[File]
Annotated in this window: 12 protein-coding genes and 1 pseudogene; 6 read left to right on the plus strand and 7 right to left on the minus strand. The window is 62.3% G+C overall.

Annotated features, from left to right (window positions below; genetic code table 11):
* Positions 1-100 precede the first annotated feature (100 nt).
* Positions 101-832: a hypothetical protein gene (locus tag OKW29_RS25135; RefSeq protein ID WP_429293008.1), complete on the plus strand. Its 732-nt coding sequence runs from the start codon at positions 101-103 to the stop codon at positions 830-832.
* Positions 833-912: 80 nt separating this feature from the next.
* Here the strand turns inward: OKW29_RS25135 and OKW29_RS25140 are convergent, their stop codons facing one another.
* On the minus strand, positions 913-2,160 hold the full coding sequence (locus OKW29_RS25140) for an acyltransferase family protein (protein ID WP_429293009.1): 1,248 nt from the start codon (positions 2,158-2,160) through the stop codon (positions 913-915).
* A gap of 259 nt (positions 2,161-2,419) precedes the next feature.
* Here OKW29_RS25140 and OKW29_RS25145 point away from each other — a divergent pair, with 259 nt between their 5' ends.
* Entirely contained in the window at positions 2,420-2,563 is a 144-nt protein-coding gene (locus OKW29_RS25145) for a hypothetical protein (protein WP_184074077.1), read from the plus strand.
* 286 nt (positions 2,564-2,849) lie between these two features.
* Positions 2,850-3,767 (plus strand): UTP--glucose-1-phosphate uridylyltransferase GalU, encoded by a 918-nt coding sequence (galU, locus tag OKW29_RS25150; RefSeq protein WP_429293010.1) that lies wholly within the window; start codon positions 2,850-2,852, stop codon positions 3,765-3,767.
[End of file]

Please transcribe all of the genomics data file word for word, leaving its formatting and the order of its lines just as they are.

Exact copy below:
Annotated in this window: 12 protein-coding genes and 1 pseudogene; 6 read left to right on the plus strand and 7 right to left on the minus strand. The window is 62.3% G+C overall.

Annotated features, from left to right (window positions below; genetic code table 11):
* Positions 1-100 precede the first annotated feature (100 nt).
* Positions 101-832: a hypothetical protein gene (locus tag OKW29_RS25135; RefSeq protein ID WP_429293008.1), complete on the plus strand. Its 732-nt coding sequence runs from the start codon at positions 101-103 to the stop codon at positions 830-832.
* Positions 833-912: 80 nt separating this feature from the next.
* Here the strand turns inward: OKW29_RS25135 and OKW29_RS25140 are convergent, their stop codons facing one another.
* On the minus strand, positions 913-2,160 hold the full coding sequence (locus OKW29_RS25140) for an acyltransferase family protein (protein ID WP_429293009.1): 1,248 nt from the start codon (positions 2,158-2,160) through the stop codon (positions 913-915).
* A gap of 259 nt (positions 2,161-2,419) precedes the next feature.
* Here OKW29_RS25140 and OKW29_RS25145 point away from each other — a divergent pair, with 259 nt between their 5' ends.
* Entirely contained in the window at positions 2,420-2,563 is a 144-nt protein-coding gene (locus OKW29_RS25145) for a hypothetical protein (protein WP_184074077.1), read from the plus strand.
* 286 nt (positions 2,564-2,849) lie between these two features.
* Positions 2,850-3,767 (plus strand): UTP--glucose-1-phosphate uridylyltransferase GalU, encoded by a 918-nt coding sequence (galU, locus tag OKW29_RS25150; RefSeq protein WP_429293010.1) that lies wholly within the window; start codon positions 2,850-2,852, stop codon positions 3,765-3,767.